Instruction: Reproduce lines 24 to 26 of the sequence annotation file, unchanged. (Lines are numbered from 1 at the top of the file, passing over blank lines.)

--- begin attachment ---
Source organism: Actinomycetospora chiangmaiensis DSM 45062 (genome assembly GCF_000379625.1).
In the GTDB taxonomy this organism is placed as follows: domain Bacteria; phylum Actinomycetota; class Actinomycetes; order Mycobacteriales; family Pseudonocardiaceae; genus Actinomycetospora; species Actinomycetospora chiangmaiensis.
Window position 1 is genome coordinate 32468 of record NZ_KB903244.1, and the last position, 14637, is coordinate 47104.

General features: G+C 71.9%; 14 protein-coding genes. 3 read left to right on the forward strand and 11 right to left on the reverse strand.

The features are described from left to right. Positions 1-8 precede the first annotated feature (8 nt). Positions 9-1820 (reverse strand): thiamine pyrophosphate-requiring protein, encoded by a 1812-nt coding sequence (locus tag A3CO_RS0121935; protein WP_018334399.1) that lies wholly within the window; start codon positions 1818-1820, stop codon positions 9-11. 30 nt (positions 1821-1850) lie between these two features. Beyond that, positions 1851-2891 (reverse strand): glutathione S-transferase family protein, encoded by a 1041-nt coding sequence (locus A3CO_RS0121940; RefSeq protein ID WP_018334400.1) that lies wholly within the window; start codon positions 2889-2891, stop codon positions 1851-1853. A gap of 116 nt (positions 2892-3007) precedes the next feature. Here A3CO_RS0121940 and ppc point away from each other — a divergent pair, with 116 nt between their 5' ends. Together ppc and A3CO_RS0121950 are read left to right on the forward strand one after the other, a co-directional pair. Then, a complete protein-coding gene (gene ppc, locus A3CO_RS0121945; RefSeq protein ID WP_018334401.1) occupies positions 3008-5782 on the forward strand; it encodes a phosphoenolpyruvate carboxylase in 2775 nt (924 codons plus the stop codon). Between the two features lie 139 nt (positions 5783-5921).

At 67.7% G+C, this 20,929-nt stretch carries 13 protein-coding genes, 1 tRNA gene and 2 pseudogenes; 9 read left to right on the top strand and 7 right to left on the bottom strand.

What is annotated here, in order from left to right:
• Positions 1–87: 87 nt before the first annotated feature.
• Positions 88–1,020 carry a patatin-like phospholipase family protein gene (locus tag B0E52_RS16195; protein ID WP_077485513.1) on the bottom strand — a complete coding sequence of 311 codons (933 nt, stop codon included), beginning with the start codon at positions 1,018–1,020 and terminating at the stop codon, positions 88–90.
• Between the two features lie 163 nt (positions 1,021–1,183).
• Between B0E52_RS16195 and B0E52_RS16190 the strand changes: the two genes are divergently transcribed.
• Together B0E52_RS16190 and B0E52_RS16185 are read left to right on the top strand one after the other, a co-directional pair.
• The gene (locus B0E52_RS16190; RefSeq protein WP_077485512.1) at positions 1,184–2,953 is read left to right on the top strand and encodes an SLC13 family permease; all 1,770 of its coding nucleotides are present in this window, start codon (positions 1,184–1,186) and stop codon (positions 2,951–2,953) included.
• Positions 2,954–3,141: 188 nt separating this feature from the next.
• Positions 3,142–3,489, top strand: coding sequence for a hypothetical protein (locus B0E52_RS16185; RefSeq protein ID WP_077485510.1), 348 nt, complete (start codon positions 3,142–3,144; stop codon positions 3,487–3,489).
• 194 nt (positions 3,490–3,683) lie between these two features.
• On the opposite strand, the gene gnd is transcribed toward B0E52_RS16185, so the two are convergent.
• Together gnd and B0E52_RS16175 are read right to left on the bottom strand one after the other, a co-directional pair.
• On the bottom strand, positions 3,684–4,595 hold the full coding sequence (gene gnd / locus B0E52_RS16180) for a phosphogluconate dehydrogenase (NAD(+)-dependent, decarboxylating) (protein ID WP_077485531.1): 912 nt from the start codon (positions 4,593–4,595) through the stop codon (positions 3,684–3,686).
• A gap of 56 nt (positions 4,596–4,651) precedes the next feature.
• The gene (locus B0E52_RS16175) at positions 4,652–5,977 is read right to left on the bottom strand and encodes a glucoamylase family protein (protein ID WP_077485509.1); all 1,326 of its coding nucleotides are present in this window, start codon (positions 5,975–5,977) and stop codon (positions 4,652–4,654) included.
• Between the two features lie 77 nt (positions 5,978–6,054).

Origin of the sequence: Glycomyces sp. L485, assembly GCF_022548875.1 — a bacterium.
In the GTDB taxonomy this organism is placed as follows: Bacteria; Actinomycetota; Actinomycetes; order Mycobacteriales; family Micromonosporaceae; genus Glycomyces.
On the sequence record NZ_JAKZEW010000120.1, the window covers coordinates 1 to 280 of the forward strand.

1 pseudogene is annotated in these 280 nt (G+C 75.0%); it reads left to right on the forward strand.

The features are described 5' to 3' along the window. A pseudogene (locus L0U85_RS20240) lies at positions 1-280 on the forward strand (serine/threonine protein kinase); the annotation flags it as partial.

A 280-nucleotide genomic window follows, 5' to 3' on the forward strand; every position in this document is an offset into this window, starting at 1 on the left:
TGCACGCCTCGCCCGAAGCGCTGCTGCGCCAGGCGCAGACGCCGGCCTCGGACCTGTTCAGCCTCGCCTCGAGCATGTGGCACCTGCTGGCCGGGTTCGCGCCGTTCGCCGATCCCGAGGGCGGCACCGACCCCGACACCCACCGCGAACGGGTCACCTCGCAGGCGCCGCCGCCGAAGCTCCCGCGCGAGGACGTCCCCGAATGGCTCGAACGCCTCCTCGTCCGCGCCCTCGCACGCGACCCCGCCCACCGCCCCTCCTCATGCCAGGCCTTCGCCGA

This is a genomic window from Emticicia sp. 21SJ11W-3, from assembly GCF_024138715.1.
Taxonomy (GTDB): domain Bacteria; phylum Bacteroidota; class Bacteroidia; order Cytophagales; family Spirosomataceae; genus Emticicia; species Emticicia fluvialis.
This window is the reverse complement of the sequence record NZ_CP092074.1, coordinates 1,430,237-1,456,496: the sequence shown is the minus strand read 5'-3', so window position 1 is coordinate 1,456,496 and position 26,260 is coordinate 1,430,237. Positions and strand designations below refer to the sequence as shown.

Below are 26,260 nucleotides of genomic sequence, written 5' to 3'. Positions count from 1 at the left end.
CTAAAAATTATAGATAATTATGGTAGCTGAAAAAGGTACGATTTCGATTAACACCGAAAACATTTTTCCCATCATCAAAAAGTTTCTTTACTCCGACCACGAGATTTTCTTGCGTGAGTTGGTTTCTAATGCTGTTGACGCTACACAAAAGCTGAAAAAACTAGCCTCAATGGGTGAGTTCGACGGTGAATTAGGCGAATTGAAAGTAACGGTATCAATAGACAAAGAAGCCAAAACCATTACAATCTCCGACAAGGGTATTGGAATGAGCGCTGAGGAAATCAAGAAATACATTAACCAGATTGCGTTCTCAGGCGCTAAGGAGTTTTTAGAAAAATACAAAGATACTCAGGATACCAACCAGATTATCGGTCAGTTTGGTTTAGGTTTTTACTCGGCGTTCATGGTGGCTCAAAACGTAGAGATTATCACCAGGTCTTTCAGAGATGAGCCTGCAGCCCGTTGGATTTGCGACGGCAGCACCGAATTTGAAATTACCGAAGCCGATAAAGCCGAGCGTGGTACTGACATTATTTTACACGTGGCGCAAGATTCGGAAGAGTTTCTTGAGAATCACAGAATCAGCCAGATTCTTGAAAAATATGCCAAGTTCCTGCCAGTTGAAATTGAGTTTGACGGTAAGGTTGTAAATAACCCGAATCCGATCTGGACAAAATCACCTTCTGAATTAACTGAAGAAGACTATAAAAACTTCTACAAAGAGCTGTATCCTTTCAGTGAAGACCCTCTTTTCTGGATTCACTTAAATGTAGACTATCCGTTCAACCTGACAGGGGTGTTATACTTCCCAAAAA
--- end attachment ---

In the GTDB taxonomy this organism is placed as follows: Bacteria; Actinomycetota; Actinomycetes; order Mycobacteriales; family Micromonosporaceae; genus Glycomyces.
On the sequence record NZ_JAKZEW010000120.1, the window covers coordinates 1 to 280 of the forward strand.

1 pseudogene is annotated in these 280 nt (G+C 75.0%); it reads left to right on the forward strand.